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3.3.3. Synchronizing the Date and Time

You can synchronize the hardware clock and the current system time in both directions.
When you synchronize the hardware clock and the system time, you can also specify whether you want to keep the hardware clock in local time or UTC by adding the --utc or --localtime option. Similarly to using --set, UTC or LOCAL is recorded in the /etc/adjtime file.
The hwclock --systohc --utc command is functionally similar to timedatectl set-local-rtc false and the hwclock --systohc --local command is an alternative to timedatectl set-local-rtc true.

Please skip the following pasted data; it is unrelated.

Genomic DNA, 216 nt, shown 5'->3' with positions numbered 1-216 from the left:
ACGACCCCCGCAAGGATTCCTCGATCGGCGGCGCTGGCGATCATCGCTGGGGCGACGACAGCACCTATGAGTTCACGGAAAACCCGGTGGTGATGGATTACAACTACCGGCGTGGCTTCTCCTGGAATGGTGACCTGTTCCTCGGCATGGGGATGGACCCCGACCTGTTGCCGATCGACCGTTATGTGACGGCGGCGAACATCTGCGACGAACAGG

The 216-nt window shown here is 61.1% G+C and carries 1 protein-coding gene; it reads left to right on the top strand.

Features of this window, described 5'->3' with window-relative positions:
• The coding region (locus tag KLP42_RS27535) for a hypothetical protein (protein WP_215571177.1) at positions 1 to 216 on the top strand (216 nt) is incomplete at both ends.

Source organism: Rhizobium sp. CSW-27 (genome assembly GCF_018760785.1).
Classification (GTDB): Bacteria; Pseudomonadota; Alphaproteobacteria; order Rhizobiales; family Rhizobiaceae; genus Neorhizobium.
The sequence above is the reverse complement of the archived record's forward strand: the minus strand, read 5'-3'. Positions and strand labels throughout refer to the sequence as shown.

Example 3.11. Synchronizing the Hardware Clock with System Time
To set the hardware clock to the current system time and keep the hardware clock in local time, run the following command as root:
~]# hwclock --systohc --localtime
To avoid problems with time zone and DST switching, it is recommended to keep the hardware clock in UTC. The shown Example 3.11, “Synchronizing the Hardware Clock with System Time” is useful, for example, in case of a multi boot with a Windows system, which assumes the hardware clock runs in local time by default, and all other systems need to accommodate to it by using local time as well. It may also be needed with a virtual machine; if the virtual hardware clock provided by the host is running in local time, the guest system needs to be configured to use local time, too.